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Gone to war: have deployments increased divorces?

  • Sebastian Negrusa

    ()

  • Brighita Negrusa

    ()

  • James Hosek

    ()

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    Owing to the armed conflicts in Iraq and Afghanistan, members of the US military have experienced very high rates of deployment overseas. Because military personnel have little to no control over their deployments, the military setting offers a unique opportunity to study the causal effect of major disruptions on marital dissolution. In this paper, we use longitudinal individual-level administrative data from 1999 to 2008 and find that an additional month in deployment increases the divorce hazard of military families, with females being more affected. A standard conceptual framework of marital formation and dissolution predicts a differential effect of these types of shocks depending on the degree to which they are anticipated when a couple gets married. Consistent with this prediction, we find a larger effect for couples married before 9/11, who clearly expected a lower risk of deployment than what they faced post 9/11. Copyright Springer-Verlag Berlin Heidelberg 2014

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    File URL: http://hdl.handle.net/10.1007/s00148-013-0485-5
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    Article provided by Springer & European Society for Population Economics in its journal Journal of Population Economics.

    Volume (Year): 27 (2014)
    Issue (Month): 2 (April)
    Pages: 473-496

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    Handle: RePEc:spr:jopoec:v:27:y:2014:i:2:p:473-496
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    1. Cesur, Resul & Sabia, Joseph J. & Tekin, Erdal, 2013. "The psychological costs of war: Military combat and mental health," Journal of Health Economics, Elsevier, vol. 32(1), pages 51-65.
    2. Zhenchao Qian, 1998. "Changes in assortative mating: The impact of age and education, 1970–1890," Demography, Springer;Population Association of America (PAA), vol. 35(3), pages 279-292, August.
    3. Becker, Gary S, 1973. "A Theory of Marriage: Part I," Journal of Political Economy, University of Chicago Press, vol. 81(4), pages 813-46, July-Aug..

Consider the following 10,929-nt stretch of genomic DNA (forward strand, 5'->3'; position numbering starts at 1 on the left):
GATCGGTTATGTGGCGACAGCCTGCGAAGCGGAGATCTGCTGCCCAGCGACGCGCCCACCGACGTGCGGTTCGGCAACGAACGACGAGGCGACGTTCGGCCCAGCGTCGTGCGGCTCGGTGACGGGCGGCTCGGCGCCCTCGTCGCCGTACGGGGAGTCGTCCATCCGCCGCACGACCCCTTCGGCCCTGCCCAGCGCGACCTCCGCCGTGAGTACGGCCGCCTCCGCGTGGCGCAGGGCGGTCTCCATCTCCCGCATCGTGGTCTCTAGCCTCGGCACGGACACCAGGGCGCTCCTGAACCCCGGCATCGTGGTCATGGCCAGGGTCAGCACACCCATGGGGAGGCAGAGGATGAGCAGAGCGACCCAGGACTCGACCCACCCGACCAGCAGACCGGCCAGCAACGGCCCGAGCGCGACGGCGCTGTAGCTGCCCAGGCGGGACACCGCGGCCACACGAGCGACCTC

4. Joshua D. Angrist & John H. Johnson, IV, 1998. "Effects of Work-Related Absences on Families: Evidence from the Gulf War," NBER Working Papers 6679, National Bureau of Economic Research, Inc.
    5. Denise Doiron & Silvia Mendolia, 2012. "The impact of job loss on family dissolution," Journal of Population Economics, Springer;European Society for Population Economics, vol. 25(1), pages 367-398, January.
    6. Weiss, Y. & Willis, R.J., 1995. "Match Quality, New Information and Marital Dissolution," Papers 33-95, Tel Aviv - the Sackler Institute of Economic Studies.
    7. Becker, Gary S, 1974. "A Theory of Marriage: Part II," Journal of Political Economy, University of Chicago Press, vol. 82(2), pages S11-S26, Part II, .
    8. William H. Greene, 2009. "Testing Hypotheses About Interaction Terms in Nonlinear Models," Working Papers 09-08, New York University, Leonard N. Stern School of Business, Department of Economics.
    9. David S. Lyle, 2006. "Using Military Deployments and Job Assignments to Estimate the Effect of Parental Absences and Household Relocations on Children's Academic Achievement," Journal of Labor Economics, University of Chicago Press, vol. 24(2), pages 319-350, April.
    10. Becker, Gary S & Landes, Elisabeth M & Michael, Robert T, 1977. "An Economic Analysis of Marital Instability," Journal of Political Economy, University of Chicago Press, vol. 85(6), pages 1141-87, December.
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